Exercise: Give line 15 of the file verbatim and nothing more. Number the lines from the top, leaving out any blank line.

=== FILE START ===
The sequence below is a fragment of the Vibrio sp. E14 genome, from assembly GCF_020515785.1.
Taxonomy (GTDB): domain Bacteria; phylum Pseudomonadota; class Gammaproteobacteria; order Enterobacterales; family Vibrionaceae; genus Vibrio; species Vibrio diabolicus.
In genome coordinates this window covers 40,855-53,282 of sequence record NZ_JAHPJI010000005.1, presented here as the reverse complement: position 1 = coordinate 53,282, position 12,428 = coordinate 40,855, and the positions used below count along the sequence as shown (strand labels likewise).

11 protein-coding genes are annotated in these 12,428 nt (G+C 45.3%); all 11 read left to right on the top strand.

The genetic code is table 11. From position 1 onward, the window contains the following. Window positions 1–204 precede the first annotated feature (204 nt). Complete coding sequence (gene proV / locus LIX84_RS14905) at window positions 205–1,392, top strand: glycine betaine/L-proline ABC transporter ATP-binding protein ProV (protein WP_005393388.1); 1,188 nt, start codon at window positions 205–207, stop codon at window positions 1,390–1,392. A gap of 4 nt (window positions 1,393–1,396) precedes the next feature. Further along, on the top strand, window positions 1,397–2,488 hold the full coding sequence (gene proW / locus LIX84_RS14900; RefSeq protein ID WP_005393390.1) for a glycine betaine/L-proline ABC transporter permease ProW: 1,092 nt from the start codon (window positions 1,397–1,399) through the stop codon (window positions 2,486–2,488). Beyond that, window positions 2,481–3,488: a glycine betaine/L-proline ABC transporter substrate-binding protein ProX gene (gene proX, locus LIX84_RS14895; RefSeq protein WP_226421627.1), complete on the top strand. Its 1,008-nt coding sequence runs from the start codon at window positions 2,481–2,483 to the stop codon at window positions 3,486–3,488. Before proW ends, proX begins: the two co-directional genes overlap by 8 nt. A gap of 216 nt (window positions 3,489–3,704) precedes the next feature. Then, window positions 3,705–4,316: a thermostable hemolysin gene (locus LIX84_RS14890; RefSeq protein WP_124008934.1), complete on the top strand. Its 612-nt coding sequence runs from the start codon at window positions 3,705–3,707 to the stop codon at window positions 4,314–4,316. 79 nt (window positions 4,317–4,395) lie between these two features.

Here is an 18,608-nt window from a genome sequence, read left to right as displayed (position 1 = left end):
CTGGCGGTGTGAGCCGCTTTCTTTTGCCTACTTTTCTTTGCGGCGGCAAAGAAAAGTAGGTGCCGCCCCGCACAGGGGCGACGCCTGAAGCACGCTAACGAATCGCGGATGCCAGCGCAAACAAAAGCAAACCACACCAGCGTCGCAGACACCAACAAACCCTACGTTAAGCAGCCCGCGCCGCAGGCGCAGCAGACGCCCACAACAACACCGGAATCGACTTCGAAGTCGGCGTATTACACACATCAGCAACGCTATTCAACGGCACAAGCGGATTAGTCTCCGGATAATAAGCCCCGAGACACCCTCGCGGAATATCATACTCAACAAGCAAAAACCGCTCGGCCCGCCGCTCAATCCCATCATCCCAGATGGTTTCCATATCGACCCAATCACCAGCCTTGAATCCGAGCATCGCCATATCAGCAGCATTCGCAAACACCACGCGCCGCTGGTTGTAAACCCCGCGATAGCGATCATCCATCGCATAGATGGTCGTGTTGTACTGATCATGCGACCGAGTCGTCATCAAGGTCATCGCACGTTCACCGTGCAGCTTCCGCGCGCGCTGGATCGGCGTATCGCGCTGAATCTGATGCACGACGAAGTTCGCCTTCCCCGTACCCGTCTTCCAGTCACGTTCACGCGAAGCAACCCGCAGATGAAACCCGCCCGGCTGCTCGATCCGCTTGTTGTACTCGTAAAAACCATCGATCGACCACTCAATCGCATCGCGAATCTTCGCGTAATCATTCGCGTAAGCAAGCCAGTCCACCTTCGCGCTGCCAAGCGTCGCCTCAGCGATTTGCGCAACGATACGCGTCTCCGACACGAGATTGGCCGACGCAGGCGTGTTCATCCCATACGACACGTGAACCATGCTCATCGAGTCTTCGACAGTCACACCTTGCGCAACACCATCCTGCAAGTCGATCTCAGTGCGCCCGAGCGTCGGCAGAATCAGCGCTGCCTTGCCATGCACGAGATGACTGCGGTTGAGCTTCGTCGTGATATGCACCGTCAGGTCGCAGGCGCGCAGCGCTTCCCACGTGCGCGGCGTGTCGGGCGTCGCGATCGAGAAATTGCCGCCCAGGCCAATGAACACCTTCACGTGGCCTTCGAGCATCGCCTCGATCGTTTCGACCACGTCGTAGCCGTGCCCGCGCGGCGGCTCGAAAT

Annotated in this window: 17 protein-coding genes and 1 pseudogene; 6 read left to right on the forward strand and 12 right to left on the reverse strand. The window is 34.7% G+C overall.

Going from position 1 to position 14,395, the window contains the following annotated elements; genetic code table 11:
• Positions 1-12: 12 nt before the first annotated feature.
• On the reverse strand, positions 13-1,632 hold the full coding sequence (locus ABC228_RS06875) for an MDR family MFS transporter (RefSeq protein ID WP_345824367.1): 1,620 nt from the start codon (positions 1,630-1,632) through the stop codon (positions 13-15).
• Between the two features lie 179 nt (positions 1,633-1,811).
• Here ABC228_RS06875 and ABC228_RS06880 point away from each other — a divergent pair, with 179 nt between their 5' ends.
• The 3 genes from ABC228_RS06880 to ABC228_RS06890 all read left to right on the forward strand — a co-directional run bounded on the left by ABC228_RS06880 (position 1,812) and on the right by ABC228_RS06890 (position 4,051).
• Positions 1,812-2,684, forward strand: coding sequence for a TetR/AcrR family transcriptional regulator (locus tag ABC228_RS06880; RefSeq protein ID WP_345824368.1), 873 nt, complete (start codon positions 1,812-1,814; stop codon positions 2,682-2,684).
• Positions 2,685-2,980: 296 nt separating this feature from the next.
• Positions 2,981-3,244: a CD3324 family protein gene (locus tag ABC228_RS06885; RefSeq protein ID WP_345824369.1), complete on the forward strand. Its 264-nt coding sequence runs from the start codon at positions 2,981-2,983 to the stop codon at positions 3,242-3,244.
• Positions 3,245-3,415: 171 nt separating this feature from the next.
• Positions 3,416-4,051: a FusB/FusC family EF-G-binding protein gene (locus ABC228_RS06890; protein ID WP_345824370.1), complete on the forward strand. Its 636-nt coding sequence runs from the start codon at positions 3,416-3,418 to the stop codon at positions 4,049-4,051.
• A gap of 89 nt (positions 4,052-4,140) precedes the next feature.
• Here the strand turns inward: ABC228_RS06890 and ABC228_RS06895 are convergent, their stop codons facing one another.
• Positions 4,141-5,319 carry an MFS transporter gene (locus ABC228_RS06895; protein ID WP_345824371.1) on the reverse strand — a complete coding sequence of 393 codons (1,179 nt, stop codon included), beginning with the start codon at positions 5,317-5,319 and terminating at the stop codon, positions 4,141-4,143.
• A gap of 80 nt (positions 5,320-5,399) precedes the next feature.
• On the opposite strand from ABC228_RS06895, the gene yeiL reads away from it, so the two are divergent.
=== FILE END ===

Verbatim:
• Positions 1,812-2,684, forward strand: coding sequence for a TetR/AcrR family transcriptional regulator (locus tag ABC228_RS06880; RefSeq protein ID WP_345824368.1), 873 nt, complete (start codon positions 1,812-1,814; stop codon positions 2,682-2,684).